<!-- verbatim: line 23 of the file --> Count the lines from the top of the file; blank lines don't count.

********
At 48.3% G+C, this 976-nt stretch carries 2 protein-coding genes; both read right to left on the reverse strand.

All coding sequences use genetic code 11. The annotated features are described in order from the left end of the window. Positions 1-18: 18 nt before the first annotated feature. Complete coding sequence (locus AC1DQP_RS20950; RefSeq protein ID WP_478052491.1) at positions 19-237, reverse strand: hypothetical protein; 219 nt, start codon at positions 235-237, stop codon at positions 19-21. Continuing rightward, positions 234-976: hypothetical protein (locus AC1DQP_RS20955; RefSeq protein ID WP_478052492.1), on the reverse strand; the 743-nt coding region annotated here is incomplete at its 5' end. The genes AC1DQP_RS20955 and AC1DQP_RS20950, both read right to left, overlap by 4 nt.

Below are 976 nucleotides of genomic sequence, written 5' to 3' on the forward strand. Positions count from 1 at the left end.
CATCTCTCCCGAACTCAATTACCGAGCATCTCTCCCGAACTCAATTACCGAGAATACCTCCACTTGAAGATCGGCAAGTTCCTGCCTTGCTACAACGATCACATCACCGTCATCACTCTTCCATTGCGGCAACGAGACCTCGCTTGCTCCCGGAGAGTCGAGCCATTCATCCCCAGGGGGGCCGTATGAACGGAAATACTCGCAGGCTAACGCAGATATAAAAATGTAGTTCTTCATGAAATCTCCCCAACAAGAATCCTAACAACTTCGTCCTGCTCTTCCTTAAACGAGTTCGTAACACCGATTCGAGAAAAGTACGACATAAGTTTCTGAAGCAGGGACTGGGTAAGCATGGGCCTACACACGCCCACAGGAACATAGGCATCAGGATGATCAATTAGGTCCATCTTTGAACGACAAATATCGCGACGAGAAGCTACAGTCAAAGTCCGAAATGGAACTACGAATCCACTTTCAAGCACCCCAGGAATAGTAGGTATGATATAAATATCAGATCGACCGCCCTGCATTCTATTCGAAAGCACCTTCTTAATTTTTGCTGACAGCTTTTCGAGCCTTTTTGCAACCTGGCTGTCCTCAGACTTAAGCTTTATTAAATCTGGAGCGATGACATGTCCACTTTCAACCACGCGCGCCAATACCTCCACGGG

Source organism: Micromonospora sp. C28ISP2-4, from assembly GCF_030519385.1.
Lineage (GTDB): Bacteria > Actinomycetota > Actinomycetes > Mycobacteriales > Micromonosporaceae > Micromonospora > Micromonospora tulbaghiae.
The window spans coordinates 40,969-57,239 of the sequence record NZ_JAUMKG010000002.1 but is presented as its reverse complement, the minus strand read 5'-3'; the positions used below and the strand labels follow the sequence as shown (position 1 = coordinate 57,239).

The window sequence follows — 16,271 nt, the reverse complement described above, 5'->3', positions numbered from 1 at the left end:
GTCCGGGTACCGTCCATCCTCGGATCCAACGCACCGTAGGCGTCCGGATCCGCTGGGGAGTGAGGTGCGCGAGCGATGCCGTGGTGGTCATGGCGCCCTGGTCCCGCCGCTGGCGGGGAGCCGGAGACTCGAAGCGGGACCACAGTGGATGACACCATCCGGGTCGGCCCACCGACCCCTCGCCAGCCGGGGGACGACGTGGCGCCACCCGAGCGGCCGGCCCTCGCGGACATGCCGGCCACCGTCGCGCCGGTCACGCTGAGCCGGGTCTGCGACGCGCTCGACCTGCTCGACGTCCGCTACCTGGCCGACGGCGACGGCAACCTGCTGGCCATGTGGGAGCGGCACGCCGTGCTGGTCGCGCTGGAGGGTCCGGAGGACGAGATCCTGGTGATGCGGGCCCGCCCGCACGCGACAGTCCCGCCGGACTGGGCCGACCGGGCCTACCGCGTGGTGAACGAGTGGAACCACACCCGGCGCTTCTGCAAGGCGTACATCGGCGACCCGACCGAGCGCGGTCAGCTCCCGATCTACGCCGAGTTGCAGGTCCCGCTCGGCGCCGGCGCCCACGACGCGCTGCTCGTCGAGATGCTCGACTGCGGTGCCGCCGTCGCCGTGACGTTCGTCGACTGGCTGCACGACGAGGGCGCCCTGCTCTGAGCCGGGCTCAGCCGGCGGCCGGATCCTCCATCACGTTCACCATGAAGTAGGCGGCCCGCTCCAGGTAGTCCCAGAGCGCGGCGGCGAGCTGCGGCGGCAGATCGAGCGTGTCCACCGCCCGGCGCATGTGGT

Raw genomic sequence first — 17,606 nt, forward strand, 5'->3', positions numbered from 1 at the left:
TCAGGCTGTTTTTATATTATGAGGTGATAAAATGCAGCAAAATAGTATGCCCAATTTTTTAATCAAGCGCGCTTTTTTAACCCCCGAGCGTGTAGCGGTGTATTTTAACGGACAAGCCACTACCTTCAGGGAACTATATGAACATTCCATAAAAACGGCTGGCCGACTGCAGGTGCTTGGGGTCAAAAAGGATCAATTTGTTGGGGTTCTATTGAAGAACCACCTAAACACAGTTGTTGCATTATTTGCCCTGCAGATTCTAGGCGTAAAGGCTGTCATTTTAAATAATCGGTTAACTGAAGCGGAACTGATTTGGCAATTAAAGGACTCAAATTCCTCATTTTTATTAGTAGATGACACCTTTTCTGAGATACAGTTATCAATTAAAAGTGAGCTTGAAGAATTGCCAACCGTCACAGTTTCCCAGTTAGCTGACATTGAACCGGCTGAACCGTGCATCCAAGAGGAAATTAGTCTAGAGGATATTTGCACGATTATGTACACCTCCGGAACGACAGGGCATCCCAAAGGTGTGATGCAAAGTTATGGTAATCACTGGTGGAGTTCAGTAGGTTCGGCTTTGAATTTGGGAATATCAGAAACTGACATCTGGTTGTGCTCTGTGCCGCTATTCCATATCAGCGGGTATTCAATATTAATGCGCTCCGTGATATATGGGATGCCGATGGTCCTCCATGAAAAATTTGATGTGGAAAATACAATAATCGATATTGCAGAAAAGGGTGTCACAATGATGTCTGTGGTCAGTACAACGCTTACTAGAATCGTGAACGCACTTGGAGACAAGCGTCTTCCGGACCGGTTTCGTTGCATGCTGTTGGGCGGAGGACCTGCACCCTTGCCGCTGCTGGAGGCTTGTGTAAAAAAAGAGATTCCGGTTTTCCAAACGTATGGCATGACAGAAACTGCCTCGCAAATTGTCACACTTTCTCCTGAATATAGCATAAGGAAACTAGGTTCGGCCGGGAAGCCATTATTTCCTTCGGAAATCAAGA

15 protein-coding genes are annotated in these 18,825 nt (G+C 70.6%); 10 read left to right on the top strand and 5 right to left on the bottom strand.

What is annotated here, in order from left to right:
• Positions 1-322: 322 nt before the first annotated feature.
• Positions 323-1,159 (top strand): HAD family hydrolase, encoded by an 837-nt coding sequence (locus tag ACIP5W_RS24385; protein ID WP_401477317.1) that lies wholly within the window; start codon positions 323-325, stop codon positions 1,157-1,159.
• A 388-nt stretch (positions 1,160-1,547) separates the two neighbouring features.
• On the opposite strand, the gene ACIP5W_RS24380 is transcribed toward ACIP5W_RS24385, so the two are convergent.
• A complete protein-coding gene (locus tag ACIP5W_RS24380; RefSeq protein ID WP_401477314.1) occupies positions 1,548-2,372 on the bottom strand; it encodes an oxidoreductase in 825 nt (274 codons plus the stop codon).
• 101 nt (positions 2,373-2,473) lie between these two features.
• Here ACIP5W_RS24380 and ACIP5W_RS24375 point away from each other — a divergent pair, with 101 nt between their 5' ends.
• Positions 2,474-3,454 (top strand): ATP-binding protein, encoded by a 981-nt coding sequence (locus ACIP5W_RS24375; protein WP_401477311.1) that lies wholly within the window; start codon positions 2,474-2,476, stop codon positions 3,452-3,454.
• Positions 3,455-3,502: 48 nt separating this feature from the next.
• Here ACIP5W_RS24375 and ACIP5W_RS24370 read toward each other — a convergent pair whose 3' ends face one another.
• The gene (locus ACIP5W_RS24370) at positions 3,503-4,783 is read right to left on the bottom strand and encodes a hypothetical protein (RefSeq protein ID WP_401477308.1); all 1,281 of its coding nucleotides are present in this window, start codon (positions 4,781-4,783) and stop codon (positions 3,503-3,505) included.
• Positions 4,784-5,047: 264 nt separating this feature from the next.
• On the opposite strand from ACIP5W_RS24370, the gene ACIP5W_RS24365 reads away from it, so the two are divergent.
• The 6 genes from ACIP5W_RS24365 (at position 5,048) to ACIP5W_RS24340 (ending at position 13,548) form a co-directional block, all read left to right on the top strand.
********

• Here ACIP5W_RS24375 and ACIP5W_RS24370 read toward each other — a convergent pair whose 3' ends face one another.